"Wealth will increasingly be defined by our ability to go offline whenever we want." - Fernando Gros
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Blog // Sounds
December 12, 2012

The Reality of Catching Up

When I got back into music in 2004, I thought it would take me a few months to get my head around working with digital audio. In fact, it took me a few years and I still feel like I’m playing catch up. The same holds true with many areas of my photography, which has […]

When I got back into music in 2004, I thought it would take me a few months to get my head around working with digital audio. In fact, it took me a few years and I still feel like I’m playing catch up. The same holds true with many areas of my photography, which has been an even shorter and more focussed journey. Heck, even when it comes to writing, I still feel like I’m perpetually dragging my heels when it comes to understanding the software I use, or getting my head around new publishing options like e-Books.

Learn From The Best

That’s why I keep trying to learn from the best, the people who’ve mastered their craft and whose approach is so solid, it drives me back to the nuts and bolts of my own work to find better ways to craft and create. Earlier this week I reviewed an excellent new e-Book from photographer Gavin Gough and today I was watching the latest podcast from music producer Dave Pensado.

In the latest episode of Pensado’s Place, Dave Pensado shows some brilliant drills to help musicians and music producers better understand how to manage frequencies and EQ in their mixes. Even though this was familiar stuff to me, I was soon diving into my own software, having been reminded of a few things that could help some songs I’m currently working on and having seen a very cool feature I was unaware of in one of the plugins I use.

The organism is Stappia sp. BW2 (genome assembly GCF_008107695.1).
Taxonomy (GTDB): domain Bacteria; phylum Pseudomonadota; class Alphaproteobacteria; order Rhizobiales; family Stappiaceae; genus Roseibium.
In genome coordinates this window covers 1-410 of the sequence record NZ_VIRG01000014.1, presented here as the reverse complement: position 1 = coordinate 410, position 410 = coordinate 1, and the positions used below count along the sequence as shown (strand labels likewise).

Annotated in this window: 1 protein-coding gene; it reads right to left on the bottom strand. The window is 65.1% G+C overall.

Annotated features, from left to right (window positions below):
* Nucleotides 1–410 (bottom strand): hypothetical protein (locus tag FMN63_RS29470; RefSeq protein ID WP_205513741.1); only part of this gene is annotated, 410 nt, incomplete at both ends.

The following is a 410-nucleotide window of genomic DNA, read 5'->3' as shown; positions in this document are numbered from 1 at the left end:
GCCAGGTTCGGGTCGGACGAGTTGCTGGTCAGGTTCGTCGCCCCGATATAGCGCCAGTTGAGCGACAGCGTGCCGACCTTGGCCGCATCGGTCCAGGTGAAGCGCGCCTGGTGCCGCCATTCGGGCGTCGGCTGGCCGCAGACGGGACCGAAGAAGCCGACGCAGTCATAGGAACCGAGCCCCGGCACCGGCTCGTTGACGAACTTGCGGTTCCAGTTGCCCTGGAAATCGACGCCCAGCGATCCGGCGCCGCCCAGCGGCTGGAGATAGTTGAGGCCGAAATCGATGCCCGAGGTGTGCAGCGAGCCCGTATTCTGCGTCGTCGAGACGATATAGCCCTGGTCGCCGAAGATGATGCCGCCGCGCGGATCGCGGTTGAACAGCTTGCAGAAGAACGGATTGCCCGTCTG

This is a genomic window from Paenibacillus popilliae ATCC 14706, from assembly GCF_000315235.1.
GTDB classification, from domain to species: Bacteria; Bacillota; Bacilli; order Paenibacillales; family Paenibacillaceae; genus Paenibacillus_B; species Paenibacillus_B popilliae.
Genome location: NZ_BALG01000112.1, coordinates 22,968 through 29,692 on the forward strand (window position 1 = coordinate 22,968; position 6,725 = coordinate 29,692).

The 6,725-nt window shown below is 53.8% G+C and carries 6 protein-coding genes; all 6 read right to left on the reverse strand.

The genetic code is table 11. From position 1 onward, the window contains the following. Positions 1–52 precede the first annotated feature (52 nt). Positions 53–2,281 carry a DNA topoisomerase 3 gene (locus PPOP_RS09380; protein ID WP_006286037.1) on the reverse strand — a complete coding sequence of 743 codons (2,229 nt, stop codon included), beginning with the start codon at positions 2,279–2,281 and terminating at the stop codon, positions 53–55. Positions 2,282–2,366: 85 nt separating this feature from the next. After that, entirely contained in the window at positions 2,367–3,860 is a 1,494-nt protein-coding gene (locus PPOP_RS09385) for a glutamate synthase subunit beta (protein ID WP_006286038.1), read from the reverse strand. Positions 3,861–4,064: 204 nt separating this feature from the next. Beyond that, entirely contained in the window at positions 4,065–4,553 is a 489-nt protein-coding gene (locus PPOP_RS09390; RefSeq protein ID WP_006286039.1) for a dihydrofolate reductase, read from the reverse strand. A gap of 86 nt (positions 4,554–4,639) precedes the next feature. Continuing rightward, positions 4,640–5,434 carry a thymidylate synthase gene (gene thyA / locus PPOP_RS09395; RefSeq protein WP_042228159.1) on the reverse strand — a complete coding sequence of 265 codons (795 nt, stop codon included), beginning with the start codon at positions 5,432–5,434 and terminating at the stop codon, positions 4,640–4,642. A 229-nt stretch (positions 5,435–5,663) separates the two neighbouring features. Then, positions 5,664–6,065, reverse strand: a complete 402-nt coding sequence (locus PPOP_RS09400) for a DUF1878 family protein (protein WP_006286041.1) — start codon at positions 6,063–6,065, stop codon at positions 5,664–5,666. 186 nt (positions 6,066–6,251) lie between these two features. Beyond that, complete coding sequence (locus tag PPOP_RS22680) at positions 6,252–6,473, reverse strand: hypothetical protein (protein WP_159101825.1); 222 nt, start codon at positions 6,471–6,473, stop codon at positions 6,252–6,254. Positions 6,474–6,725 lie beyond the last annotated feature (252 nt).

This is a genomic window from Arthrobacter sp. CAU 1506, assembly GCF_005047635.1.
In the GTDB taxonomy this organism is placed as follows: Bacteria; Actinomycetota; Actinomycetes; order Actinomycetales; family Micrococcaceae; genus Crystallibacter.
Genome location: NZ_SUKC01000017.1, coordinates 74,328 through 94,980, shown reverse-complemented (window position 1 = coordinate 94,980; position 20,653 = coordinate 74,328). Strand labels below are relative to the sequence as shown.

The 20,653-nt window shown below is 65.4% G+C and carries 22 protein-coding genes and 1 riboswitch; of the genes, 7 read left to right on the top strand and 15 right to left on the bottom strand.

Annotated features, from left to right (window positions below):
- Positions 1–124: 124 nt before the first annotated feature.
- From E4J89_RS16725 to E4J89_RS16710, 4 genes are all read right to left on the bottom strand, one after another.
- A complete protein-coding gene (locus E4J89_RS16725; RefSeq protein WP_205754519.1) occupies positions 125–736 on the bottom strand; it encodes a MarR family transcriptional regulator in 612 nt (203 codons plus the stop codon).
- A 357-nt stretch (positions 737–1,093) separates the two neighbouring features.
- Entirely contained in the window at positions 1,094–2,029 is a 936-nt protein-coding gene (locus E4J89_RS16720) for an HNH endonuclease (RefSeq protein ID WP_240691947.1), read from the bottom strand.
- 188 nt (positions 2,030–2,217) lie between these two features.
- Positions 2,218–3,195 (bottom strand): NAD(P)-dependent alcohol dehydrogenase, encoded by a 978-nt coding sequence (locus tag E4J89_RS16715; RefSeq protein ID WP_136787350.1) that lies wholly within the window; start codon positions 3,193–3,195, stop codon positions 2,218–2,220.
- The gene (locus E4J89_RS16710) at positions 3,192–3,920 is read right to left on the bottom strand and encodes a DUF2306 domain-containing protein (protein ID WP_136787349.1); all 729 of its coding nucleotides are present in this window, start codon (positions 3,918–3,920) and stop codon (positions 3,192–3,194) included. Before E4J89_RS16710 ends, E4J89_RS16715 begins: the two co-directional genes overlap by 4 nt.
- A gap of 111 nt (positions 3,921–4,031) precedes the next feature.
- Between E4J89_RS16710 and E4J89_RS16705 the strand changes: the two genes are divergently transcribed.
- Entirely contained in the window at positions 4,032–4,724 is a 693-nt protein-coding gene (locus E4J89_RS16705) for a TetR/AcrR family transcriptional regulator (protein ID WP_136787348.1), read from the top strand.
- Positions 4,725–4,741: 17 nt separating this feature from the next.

The Reality

At the 11.30 mark Dave Pensado shares some wisdom for everyone who is trying to improve on the creative ability and hoping to catch up with their idols. This is a truth that doesn’t just apply to music production, I believe it holds for every artistic field.

“We all want to be as good as JJP (Jack Joseph Puig), as Chris (Lord Alge), as Jason (Schweitzer), Manny (Marroquin), Dylan (Dresdow). These guys work 12-14 hours a day, every day, I talked to Jason this Sunday and he was working. Now you’re trying to catch their skill level by working 2 hours a week, 3 hours a week, 5 hours a week. They’re working 80-90 hours a week and they’re already good, so they just keep getting better. A lot of this is not just being exposed to techniques it’s practicing them over and over and over again.”

What’s the old saying? The truth hurts?

Find The Time To Practice

We are bombarded these days with tips and tutorials for creatives. Having grown up in a world where knowledge was scarce (and expensive) I don’t want to go back to the old ways. But, so many of the teaching resources available to creatives are really just paint-by-numbers, copy and follow approaches.

When I look back on my journey with the guitar, there are two things I’m thankful for. The time to practice and the opportunity to experiment. Although you would think practice and experimentation are central to artistic pursuits, they are actually seldom talked about in the popular creative media.

What Practice Gives You

Let me ask you a question. What does practicing something give you? Most people answer that question by saying, it gives you the ability to do something, or perhaps, to do something without making mistakes. Actually, that’s only half the answer.